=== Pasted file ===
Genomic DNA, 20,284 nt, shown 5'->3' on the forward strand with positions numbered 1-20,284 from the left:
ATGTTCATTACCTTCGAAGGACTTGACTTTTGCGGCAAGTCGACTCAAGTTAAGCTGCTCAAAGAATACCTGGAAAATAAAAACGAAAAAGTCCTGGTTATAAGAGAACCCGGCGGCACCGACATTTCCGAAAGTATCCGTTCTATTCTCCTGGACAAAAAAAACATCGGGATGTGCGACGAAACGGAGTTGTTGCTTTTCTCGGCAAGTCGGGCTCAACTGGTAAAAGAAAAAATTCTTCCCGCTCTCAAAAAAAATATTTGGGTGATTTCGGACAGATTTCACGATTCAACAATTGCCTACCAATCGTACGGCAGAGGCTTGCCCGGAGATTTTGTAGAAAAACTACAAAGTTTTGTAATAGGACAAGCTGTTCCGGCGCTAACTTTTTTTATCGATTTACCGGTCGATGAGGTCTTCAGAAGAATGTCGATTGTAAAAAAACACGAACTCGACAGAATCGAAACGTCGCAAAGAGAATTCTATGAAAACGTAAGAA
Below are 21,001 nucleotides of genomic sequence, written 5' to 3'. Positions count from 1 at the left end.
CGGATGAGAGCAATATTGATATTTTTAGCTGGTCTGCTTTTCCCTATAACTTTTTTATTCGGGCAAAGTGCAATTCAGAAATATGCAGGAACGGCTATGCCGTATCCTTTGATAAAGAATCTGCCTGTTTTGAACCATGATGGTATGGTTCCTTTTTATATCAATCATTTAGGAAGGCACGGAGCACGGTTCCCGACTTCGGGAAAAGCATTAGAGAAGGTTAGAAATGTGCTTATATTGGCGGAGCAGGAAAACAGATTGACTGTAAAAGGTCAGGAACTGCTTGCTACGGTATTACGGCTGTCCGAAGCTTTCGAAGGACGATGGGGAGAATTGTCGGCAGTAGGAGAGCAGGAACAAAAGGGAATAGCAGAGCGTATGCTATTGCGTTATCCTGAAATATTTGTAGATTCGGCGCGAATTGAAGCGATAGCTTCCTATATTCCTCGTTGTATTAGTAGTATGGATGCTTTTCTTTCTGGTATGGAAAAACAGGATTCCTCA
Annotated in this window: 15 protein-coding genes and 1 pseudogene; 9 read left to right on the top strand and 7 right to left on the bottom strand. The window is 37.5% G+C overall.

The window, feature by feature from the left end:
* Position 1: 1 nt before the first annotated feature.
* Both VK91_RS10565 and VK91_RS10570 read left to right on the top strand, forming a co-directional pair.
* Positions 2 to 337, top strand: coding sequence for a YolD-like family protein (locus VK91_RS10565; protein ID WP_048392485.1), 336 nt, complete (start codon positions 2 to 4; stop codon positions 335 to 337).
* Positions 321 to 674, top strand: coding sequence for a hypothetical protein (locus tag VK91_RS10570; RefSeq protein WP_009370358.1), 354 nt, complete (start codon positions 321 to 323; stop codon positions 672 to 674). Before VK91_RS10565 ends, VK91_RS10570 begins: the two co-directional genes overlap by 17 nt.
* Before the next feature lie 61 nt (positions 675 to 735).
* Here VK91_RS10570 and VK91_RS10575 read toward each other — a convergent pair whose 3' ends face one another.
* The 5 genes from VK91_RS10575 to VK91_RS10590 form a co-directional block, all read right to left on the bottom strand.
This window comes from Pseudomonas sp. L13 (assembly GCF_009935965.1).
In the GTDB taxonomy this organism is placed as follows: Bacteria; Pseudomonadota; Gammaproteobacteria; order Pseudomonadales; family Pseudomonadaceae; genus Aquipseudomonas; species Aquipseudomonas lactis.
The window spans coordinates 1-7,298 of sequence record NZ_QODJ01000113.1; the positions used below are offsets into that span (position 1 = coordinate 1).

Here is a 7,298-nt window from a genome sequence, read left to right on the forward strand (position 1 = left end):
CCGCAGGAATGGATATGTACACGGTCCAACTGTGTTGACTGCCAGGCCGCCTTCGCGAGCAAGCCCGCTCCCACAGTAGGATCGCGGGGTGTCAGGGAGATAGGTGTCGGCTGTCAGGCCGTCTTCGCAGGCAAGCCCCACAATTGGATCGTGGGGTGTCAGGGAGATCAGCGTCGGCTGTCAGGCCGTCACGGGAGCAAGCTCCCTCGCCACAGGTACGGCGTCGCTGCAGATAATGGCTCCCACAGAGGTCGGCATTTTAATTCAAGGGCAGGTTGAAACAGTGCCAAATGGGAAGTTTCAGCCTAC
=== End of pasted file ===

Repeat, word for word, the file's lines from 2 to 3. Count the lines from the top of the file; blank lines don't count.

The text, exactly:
ATGTTCATTACCTTCGAAGGACTTGACTTTTGCGGCAAGTCGACTCAAGTTAAGCTGCTCAAAGAATACCTGGAAAATAAAAACGAAAAAGTCCTGGTTATAAGAGAACCCGGCGGCACCGACATTTCCGAAAGTATCCGTTCTATTCTCCTGGACAAAAAAAACATCGGGATGTGCGACGAAACGGAGTTGTTGCTTTTCTCGGCAAGTCGGGCTCAACTGGTAAAAGAAAAAATTCTTCCCGCTCTCAAAAAAAATATTTGGGTGATTTCGGACAGATTTCACGATTCAACAATTGCCTACCAATCGTACGGCAGAGGCTTGCCCGGAGATTTTGTAGAAAAACTACAAAGTTTTGTAATAGGACAAGCTGTTCCGGCGCTAACTTTTTTTATCGATTTACCGGTCGATGAGGTCTTCAGAAGAATGTCGATTGTAAAAAAACACGAACTCGACAGAATCGAAACGTCGCAAAGAGAATTCTATGAAAACGTAAGAA
Below are 21,001 nucleotides of genomic sequence, written 5' to 3'. Positions count from 1 at the left end.